By Eric M. Johnson
SEATTLE (Reuters) – Boeing Co (BA.N) appeared on the verge of beating European rival Airbus largely for its orders for aircraft in 2018, after winning several billion dollars in new business with Nigerian airlines Green Africa Airways from Nigeria and Saudi Arabia.
The world's largest automaker had already registered 690 net orders for aircraft until the end of November, announced the last full month, surpassing the 380 total orders of Airbus minus cancellations for the same period, from After the data of the company.
Green Africa Airways, of Boeing and Lagos, announced a preliminary agreement that, once finalized, will involve 50 firm orders for its 737 MAX 8 aircraft, with an option to purchase an additional 50 aircraft, for a posted price of $ 11.7 billion (9.27 billion pounds).
The agreement on Boeing's narrow-body fast twin-jet aircraft is Africa's biggest deal, Boeing and Green Africa said in a joint statement.
In addition, its low-cost low-cost subsidiary Boeing and Saudi Arabian Airlines, which only used Airbus flares, reached an interim agreement for 30,737 MAX with options for another 20 as part of the a transaction valued at $ 5.9 billion at list price. .
Boeing and Airbus have embarked on a fierce battle for the sale of modernized fuel economy aircraft such as the 737 MAX and A320neo families, both of which claim superior profitability, but Airbus retains a larger market share despite disappointing year in 2018 despite changes in direction. .
The 737 MAX 8 is Boeing's best-selling aircraft, with more than 4,800 orders placed by more than 100 customers worldwide.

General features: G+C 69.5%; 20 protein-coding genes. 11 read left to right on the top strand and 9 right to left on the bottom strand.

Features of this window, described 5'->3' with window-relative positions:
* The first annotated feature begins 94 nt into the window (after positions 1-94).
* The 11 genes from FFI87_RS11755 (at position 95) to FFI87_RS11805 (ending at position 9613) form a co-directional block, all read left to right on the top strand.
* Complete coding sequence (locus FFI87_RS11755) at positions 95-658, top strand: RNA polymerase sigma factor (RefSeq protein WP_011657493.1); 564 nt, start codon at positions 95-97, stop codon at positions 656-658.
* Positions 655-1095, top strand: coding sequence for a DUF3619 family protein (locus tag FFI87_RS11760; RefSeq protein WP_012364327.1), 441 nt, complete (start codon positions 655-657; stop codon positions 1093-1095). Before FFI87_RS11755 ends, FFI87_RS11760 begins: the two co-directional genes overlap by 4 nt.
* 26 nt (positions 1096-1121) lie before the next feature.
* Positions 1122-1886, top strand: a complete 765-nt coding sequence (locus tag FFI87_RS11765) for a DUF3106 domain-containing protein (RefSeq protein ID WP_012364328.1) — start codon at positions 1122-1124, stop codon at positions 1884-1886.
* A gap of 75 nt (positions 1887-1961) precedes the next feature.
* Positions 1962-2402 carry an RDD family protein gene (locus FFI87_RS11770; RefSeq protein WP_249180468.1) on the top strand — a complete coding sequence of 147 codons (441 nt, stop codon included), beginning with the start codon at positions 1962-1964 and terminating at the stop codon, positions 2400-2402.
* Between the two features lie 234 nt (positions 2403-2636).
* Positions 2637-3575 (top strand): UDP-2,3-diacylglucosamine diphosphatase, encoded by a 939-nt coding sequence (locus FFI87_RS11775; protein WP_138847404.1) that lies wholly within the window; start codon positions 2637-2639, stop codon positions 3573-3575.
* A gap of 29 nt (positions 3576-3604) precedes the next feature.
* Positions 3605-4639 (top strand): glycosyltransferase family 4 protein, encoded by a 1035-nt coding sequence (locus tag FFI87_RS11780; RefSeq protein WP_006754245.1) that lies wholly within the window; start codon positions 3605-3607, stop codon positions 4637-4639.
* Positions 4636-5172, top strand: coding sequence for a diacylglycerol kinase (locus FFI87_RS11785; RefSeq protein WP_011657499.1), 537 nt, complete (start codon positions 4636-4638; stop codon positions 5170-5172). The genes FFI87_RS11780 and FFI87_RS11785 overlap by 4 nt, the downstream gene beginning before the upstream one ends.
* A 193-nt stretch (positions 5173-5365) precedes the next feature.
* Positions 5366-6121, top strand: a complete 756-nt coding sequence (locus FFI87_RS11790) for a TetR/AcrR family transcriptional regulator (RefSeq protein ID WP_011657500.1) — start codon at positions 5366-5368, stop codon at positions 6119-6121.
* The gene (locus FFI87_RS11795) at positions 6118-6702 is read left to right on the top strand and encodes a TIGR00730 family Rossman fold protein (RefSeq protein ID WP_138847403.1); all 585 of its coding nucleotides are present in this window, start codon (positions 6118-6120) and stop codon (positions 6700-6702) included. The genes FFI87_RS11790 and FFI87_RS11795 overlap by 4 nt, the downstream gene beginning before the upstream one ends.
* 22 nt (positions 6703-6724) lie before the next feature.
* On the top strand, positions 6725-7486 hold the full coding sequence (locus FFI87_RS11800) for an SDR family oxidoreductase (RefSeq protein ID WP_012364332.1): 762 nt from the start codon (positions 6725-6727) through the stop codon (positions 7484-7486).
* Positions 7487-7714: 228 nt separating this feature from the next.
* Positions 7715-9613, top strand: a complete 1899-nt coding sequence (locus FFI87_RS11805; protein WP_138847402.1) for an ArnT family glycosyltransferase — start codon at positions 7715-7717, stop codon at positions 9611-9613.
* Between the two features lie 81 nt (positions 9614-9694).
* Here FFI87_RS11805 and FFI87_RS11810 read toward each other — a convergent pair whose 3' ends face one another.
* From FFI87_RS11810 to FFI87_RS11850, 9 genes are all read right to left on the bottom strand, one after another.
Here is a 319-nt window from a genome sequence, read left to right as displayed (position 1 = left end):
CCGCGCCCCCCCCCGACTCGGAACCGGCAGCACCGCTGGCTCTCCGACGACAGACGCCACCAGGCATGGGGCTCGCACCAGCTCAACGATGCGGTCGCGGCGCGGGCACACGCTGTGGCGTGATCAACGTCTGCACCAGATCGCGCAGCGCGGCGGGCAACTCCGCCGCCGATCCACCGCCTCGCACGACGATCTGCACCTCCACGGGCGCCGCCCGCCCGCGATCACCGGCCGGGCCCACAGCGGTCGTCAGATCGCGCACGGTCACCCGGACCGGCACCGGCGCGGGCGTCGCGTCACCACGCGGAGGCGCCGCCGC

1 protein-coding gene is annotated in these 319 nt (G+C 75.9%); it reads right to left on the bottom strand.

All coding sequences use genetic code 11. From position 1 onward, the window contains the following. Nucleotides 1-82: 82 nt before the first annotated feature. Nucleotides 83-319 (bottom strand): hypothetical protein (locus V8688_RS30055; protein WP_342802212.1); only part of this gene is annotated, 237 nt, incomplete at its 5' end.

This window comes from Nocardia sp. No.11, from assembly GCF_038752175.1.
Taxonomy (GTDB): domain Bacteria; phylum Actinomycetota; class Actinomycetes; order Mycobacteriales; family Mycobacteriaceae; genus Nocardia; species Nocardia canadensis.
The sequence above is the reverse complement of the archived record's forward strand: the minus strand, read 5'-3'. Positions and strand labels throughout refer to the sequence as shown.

Boeing was playing in front of the popularity of his 737 MAX 8 while Lion Air was considering the cancellation of a 737 order worth $ 22 billion as a result of the fatal accident that occurred in October in Indonesia.
The Jeddah-based airline has selected the 737 MAX 8 with a capacity of 189 passengers in a single-class configuration, said Boeing.
African airlines will need 1,190 new aircraft as the continent strengthens intra-continental and intercontinental connectivity over the next two decades, Boeing said, citing its 20-year Trade Market Outlook.
Despite a history of last-minute surprises, analysts said it was unlikely Airbus would regain lost ground before the end of the year.
However, industry sources have indicated that they may still close some transactions before the end of the year, including leasing customers such as SMBC Aviation who are considering the possibility of benefiting from discounted prices while they are not going to be able to afford a discount. Airbus is trying to reduce the gap and that a transaction is not ruled out before the end of the year.
(In the 3rd paragraph, correct to show that the Green Africa agreement is tentative and not firm)
(Report by Eric M. Johnson in Seattle, Bhanu Pratap in Bengaluru and Tim Hepher in Paris, edited by Sunil Nair and James Dalgleish)